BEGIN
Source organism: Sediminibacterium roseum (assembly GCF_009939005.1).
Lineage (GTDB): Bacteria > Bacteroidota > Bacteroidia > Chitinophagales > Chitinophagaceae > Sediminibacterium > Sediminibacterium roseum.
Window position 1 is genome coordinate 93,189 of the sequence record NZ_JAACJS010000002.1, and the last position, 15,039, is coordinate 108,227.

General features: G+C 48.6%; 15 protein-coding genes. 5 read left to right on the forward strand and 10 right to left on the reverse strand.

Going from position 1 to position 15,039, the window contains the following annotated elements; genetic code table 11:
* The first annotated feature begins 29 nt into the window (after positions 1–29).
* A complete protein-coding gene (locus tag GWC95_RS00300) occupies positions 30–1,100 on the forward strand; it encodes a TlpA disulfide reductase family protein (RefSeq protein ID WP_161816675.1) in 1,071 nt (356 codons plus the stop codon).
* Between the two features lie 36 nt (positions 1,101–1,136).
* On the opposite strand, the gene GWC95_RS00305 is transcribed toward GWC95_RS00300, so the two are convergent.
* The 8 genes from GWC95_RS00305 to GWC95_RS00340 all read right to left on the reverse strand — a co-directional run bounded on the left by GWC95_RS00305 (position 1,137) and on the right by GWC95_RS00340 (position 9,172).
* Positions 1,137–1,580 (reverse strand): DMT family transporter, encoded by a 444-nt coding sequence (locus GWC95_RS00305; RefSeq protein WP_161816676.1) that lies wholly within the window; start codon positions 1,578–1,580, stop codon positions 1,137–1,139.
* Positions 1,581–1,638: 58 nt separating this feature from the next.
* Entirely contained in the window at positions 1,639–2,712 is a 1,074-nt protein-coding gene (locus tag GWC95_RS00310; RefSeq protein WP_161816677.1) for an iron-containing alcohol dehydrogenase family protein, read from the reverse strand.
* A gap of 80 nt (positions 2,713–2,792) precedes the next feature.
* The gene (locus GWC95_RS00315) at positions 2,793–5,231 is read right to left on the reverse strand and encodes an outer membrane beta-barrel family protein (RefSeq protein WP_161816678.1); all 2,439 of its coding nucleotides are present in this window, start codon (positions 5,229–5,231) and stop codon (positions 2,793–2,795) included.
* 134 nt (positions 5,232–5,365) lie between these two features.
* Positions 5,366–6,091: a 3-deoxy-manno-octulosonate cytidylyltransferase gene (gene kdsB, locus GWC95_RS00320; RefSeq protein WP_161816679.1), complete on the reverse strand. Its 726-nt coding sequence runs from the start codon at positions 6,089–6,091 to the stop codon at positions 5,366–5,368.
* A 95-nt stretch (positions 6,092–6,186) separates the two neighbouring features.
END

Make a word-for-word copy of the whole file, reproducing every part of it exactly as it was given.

Source organism: Sediminibacterium roseum (assembly GCF_009939005.1).
Lineage (GTDB): Bacteria > Bacteroidota > Bacteroidia > Chitinophagales > Chitinophagaceae > Sediminibacterium > Sediminibacterium roseum.
Window position 1 is genome coordinate 93,189 of the sequence record NZ_JAACJS010000002.1, and the last position, 15,039, is coordinate 108,227.

General features: G+C 48.6%; 15 protein-coding genes. 5 read left to right on the forward strand and 10 right to left on the reverse strand.

Going from position 1 to position 15,039, the window contains the following annotated elements; genetic code table 11:
* The first annotated feature begins 29 nt into the window (after positions 1–29).
* A complete protein-coding gene (locus tag GWC95_RS00300) occupies positions 30–1,100 on the forward strand; it encodes a TlpA disulfide reductase family protein (RefSeq protein ID WP_161816675.1) in 1,071 nt (356 codons plus the stop codon).
* Between the two features lie 36 nt (positions 1,101–1,136).
* On the opposite strand, the gene GWC95_RS00305 is transcribed toward GWC95_RS00300, so the two are convergent.
* The 8 genes from GWC95_RS00305 to GWC95_RS00340 all read right to left on the reverse strand — a co-directional run bounded on the left by GWC95_RS00305 (position 1,137) and on the right by GWC95_RS00340 (position 9,172).
* Positions 1,137–1,580 (reverse strand): DMT family transporter, encoded by a 444-nt coding sequence (locus GWC95_RS00305; RefSeq protein WP_161816676.1) that lies wholly within the window; start codon positions 1,578–1,580, stop codon positions 1,137–1,139.
* Positions 1,581–1,638: 58 nt separating this feature from the next.
* Entirely contained in the window at positions 1,639–2,712 is a 1,074-nt protein-coding gene (locus tag GWC95_RS00310; RefSeq protein WP_161816677.1) for an iron-containing alcohol dehydrogenase family protein, read from the reverse strand.
* A gap of 80 nt (positions 2,713–2,792) precedes the next feature.
* The gene (locus GWC95_RS00315) at positions 2,793–5,231 is read right to left on the reverse strand and encodes an outer membrane beta-barrel family protein (RefSeq protein WP_161816678.1); all 2,439 of its coding nucleotides are present in this window, start codon (positions 5,229–5,231) and stop codon (positions 2,793–2,795) included.
* 134 nt (positions 5,232–5,365) lie between these two features.
* Positions 5,366–6,091: a 3-deoxy-manno-octulosonate cytidylyltransferase gene (gene kdsB, locus GWC95_RS00320; RefSeq protein WP_161816679.1), complete on the reverse strand. Its 726-nt coding sequence runs from the start codon at positions 6,089–6,091 to the stop codon at positions 5,366–5,368.
* A 95-nt stretch (positions 6,092–6,186) separates the two neighbouring features.